In a time where American craft beer is more obsessed with hazy IPAs, pastry stouts and sour ales, it’s refreshing to revisit Belgian-style Abbey and Trappist Ales, which Peaks and Pints will aiming our daily beer flight toward Craft Beer Crosscut 3.24.18: A Flight of Trappist Ales.
Of the many thousands of beers produced around the world, only 11 can use the name “Trappist.” Six of them are made in Belgium, one in the United States, two in Holland, one in Italy and one in Austria. These beers are all brewed with three criteria in order to earn the name and mark “Trappist”: The beer must be brewed within the walls of a Trappist monastery, either by the monks themselves or under their supervision; The brewery must be of secondary importance within the monastery, and it should witness to the business practices proper to a monastic way of life; The brewery is not intended to be a profit-making venture. Orval is one of the six Belgian Trappist breweries, the only one to make just one beer — and the only one to use the wild yeast Brettanomyces in their brewing. Years ago, before U.S. craft beer exploded as it has, Orval was the ambassador of funky beer, often the only wild beer you could find, unless you had a homebrew go awry. By the time Orval bottles reach the Peaks and Pints cooler, they’ve conditioned in the bottle for six months or more, letting the Brett do the fermentation dance with the beer’s residual sugars.
Today, Peaks and Pints is pouring five samples of Trappist ales, including the 2016 and 2017 versions of Orval as it’s officially Orval Day today. We’ll serve the flight while Orval supplies last.
7% ABV, 19 IBU
Chimay is made by Trappist monks cloistered away in Scourmont Abbey in Belgium (where they also make tasty Chimay cheese) with the operation’s profits paying for the monks’ pious lifestyle and charitable efforts. Having been around since 1862, Chimay’s a relatively new entry in the world of godly beverages with three commercial beers, including its first beer, Premiere (Red). Its recipe was developed in collaboration between the master brewer, Father Théodore, and Jean De Clerck in the two decades following WWII. Chimay surprisingly prefers American hops, and have used Galena in the past. They now use Cluster hops. Interestingly, they don’t use whole hops but extract because Chimay is designed to lay down and age, the monks prefer extracts, which hold their aroma and bitterness longer than whole hops. Red has a beautiful burnt-sienna color to it, and shows some cloudiness with a pretty decent head. It has a warming stone-fruit sort of smell that is pleasantly gamey. The taste is expectantly sweet, fruity, and malty — a whole lot of flavor without being overwhelming. It’s an accessible example of the classic Belgian ale.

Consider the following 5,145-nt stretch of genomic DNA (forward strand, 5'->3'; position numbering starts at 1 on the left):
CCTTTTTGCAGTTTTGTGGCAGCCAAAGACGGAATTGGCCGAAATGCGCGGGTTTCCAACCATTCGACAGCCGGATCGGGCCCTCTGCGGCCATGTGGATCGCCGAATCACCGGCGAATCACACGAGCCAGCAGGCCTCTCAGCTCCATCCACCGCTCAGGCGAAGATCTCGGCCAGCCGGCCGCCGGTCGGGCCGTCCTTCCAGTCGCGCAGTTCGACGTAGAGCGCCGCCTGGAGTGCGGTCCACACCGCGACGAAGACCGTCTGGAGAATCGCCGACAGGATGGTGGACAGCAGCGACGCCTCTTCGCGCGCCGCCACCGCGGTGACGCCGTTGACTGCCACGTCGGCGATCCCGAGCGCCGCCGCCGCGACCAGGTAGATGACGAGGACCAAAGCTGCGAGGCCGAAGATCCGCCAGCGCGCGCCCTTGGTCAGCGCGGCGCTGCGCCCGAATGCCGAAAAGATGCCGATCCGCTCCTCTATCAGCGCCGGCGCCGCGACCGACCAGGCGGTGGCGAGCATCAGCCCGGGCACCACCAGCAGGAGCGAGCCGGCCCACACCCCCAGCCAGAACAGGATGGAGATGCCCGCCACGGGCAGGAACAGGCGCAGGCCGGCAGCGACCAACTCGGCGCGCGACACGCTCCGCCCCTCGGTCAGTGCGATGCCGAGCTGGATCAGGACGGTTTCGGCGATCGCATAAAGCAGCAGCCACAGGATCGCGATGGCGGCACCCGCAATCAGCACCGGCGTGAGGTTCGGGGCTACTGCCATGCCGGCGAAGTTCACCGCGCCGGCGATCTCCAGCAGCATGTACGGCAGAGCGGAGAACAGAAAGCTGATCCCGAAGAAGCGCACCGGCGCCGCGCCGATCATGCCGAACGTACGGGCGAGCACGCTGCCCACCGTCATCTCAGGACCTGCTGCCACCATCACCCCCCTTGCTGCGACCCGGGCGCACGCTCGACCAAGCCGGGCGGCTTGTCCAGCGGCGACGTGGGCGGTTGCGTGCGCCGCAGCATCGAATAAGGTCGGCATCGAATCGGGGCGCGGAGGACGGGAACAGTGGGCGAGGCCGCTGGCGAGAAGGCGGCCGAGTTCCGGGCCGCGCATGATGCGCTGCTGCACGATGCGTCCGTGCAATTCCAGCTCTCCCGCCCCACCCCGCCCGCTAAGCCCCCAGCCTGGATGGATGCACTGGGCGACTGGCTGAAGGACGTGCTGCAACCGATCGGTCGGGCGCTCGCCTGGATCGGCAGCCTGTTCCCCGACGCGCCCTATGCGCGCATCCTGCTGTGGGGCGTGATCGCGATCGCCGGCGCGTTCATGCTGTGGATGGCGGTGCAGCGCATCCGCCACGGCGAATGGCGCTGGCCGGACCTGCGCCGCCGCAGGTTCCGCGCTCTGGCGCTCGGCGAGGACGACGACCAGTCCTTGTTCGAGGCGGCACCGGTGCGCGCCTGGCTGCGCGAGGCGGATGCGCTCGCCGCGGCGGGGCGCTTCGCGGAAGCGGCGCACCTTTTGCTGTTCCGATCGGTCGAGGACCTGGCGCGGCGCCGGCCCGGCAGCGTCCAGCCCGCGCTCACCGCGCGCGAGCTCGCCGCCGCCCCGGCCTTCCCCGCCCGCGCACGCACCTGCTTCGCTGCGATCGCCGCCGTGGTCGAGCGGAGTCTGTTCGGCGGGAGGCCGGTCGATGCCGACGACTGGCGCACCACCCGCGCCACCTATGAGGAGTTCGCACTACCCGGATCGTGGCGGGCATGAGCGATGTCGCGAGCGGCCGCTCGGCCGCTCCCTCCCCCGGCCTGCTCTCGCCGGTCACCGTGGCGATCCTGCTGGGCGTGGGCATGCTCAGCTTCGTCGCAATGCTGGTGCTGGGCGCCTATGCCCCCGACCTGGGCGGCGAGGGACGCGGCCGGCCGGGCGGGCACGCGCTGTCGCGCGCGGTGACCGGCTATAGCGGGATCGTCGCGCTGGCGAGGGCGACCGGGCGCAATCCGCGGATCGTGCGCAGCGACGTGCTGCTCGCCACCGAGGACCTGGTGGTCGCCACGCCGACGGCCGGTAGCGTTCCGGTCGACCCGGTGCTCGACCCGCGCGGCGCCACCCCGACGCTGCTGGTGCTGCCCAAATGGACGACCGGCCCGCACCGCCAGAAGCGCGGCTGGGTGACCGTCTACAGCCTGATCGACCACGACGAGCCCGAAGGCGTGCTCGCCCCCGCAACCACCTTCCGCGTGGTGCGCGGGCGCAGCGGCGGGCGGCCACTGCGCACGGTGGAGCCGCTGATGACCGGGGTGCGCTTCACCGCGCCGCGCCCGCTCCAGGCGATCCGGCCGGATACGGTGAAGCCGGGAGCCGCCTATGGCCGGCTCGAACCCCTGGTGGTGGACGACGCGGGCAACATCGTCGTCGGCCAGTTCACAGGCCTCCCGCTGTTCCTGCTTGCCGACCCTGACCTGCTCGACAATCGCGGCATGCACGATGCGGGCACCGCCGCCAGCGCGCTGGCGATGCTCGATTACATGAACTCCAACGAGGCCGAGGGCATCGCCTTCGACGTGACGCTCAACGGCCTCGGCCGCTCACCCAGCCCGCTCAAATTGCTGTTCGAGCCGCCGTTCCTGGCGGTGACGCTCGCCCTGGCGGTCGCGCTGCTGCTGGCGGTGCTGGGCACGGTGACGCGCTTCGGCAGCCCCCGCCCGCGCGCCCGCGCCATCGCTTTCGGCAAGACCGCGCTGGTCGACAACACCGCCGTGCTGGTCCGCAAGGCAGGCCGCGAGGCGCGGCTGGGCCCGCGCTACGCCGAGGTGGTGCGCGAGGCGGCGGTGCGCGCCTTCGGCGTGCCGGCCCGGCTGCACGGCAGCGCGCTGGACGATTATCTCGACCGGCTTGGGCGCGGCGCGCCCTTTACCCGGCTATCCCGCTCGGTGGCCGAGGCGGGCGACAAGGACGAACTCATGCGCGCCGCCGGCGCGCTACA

6.2% ABV, 36 IBU
When Orval head brewer Jean-Marie Rock retired in 2013, it was his long-term assistant brewer Anne-Françoise Pypaert who replaced him. By doing so, Anne-Françoise became the first female head brewer at a Trappist Abbey. When she started at Orval in 1992 she was one of the first female brewers in Belgium and encountered an industry almost exclusively dominated by men. Joining Orval straight out of university, she has never worked a day anywhere else. The Orval’s brewery produces only one beer to sell, a beer with a high fermentation that continues in the bottle. It’s brewed exclusively from spring water, barley malt, hop cones, candy sugar and yeast. The tantalizing aroma sings to the nose with candy-sweet overtones and slightly tart notes. Its flavor is pure refreshment with bready, honey-lemon sweetness up front that invigorates the palate and clears the way for the beer’s slightly sour finish. Each bottle is different. The nose displays a tension between hop aromas and fermentation-driven notes that evolve in remarkable ways as bottles age. Dry, tart, and rustic Orval stands out among the typically sweeter Trappist beers. For today’s flight you can taste a vertical of Orval 2016 and 2017.
7% ABV, 24 IBU
In 1836 the Belgian Westmalle monastery became a Trappist Abbey and began brewing beer shortly thereafter. The holy suds they produced started out as an insider-only deal — a choice beverage to be made and enjoyed by Trappists and Trappists alone, but eventually they decided to expand and opened up a public beer hall in the early 1930s. Westmalle Dubbel is a dark, reddish-brown Trappist beer with a secondary fermentation in the bottle. The creamy head has the fragrance of special malt and leaves an attractive lace pattern in the glass. The flavor is rich and complex, herby and fruity with a fresh-bitter finish. It is a balanced quality beer with a soft feel in the mouth and a long, dry aftertaste.
9.2% ABV, 22 IBU
Abbaye Notre-Dame de Saint-Remy, which sits in a large valley close to Rochefort in the province of Namur, in Belgium, is home to a community of Trappist monks (Cistercians of the Strict Observance). The three brown ales produced by the abbey — Rochefort 6, Rochefort 8 and Rochefort 10— can be tasted in the nearby town of Rochefort and all over the world. Rochefort Trappist 6 is named after its original gravity measured in “Belgian degrees” — a brewing scale no longer used today. It was first sold to the public in 1953. Bottle-conditioned for soft natural carbonation, and the oldest of the three Rochefort Trappist beers, Rochefort 6 has the reddish color of autumn leaves, a soft body and an earthy, herbal palate (a hint of Darjeeling tea), which develops into a deep fruitiness. Refined, soft spiciness in the bouquet finishes with a bit caramel.